The Hindu Gujarati wedding ceremony is a beautiful and elaborate affair that is steeped in tradition and symbolism. The ceremony typically lasts for several days and involves a number of different rituals and customs. Here is a step-by-step guide to the Hindu Gujarati wedding ceremony:
a. Sagai or Engagement ceremony: The engagement ceremony marks the formal announcement of the wedding and involves the exchange of rings between the bride and groom.
b. Mandap Mahurat: This ritual involves the setting up of the wedding venue, with the bride and groom's family seeking blessings from the deities to ensure a smooth wedding ceremony.
c. Graha Shanti: This ceremony is performed at the bride and groom's respective homes to seek the blessings of the deities and ensure a peaceful wedding ceremony.
Mehndi and Sangeet Ceremony:
This is a fun-filled pre-wedding ritual where the bride's hands and feet are adorned with intricate henna designs, while the family members celebrate with music, dance, and food.
Wedding Day Rituals:
a. Baraat: The groom arrives at the wedding venue on a horse or in a decorated car with his family and friends.
b. Kanya Agamana: The bride arrives at the venue, accompanied by her family, and is welcomed by the groom's family.
c. Madhuparka: This ritual involves the groom being welcomed by the bride's family with aarti and offering him honey, milk, and other sweets.
d. Antarpat: The bride and groom are separated by a cloth, and the priest recites Vedic mantras.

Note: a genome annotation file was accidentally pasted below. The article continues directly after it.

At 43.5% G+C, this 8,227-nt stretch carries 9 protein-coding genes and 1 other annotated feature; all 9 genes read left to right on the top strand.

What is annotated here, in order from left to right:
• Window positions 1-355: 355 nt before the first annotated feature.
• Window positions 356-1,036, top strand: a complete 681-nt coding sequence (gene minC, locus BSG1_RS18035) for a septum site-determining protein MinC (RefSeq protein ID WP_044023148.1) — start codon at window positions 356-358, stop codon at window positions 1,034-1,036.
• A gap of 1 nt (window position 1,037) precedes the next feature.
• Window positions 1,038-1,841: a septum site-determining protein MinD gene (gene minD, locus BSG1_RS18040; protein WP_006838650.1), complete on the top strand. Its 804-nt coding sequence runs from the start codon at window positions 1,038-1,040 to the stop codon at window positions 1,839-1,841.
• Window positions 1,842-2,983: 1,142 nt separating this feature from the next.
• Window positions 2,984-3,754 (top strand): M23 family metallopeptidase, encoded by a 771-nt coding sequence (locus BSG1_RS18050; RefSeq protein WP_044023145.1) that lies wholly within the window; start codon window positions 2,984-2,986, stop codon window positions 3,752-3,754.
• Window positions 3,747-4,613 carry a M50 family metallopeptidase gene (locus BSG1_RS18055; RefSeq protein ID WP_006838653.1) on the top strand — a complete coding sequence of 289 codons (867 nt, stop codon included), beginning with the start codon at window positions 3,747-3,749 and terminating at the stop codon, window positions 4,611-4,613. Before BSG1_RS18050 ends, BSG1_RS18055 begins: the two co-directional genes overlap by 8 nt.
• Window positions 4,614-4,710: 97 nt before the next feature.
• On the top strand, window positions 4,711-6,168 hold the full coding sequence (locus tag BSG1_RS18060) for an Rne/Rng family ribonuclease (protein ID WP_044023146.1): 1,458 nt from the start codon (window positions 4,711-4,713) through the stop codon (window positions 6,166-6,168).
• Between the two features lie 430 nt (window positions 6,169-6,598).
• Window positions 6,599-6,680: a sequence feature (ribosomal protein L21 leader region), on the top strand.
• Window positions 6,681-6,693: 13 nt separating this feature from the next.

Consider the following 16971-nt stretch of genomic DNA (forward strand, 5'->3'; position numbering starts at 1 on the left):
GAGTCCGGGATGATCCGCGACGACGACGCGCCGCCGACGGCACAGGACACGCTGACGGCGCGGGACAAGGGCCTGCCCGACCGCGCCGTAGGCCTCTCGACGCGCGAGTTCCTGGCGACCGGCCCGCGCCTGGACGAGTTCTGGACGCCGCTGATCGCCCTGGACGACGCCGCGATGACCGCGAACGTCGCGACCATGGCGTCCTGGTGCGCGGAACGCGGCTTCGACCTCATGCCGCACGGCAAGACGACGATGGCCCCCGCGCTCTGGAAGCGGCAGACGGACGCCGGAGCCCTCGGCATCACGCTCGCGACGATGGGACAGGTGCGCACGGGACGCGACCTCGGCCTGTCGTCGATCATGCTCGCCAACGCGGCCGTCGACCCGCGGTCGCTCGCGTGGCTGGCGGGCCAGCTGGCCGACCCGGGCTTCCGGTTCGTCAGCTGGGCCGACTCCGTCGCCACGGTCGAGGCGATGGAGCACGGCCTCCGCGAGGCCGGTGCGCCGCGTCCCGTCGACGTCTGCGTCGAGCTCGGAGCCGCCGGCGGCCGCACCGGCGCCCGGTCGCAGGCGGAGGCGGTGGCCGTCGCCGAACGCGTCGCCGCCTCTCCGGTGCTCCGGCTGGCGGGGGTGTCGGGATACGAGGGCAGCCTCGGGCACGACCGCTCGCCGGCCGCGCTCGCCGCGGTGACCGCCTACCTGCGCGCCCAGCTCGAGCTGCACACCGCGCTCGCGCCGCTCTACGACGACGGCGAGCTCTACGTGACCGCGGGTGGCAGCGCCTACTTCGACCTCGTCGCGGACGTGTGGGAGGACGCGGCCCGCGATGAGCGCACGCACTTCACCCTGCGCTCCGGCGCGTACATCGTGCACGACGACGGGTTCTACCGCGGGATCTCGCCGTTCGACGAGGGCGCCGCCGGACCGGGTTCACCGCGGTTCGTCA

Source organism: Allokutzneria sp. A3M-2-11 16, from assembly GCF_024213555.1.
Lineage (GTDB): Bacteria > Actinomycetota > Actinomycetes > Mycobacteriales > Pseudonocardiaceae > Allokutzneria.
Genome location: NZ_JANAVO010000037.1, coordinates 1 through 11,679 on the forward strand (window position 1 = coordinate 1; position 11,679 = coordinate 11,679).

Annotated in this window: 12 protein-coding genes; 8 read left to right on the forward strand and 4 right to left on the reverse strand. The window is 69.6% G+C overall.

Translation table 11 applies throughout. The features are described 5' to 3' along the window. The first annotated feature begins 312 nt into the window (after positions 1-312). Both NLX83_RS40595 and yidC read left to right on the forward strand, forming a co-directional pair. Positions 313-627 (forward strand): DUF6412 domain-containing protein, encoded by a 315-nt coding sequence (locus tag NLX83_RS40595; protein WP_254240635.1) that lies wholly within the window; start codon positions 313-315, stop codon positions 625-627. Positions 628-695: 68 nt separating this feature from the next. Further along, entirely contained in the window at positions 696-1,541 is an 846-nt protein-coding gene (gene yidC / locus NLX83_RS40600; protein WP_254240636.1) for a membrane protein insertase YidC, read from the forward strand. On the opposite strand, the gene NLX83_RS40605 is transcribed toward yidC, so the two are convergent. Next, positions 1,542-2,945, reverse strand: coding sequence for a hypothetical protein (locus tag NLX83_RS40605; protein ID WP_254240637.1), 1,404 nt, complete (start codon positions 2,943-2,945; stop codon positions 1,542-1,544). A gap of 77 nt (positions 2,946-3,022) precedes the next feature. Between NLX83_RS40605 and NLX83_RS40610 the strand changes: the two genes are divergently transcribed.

e. Kanyadaan: The bride's father gives her hand in marriage to the groom, and the couple takes vows to be faithful and loyal to each other.
f. Hasta Melap: The bride and groom's hands are tied together with a sacred thread, symbolising their union.
g. Mangalsutra: The groom ties a sacred necklace (mangalsutra) around the bride's neck, symbolising their union.
h. Sindoor: The groom applies sindoor (vermilion powder) on the parting of the bride's hair, signifying her status as a married woman.
i. Saptapadi: The couple takes seven vows, walking around the holy fire, and seeking the blessings of the deities.
j. Vidaai: The bride leaves her parental home and bids farewell to her family, starting a new journey with her husband.
k. Graha Pravesh: The bride enters her new home, where she is welcomed by her in-laws.
l. Reception: The newly-wed couple hosts a reception for their friends and family, where they receive blessings and good wishes.
These are some of the key rituals and ceremonies that make up a Hindu Gujarati wedding. The wedding is a beautiful celebration of love, commitment, and tradition, and each ritual has its own significance and symbolism.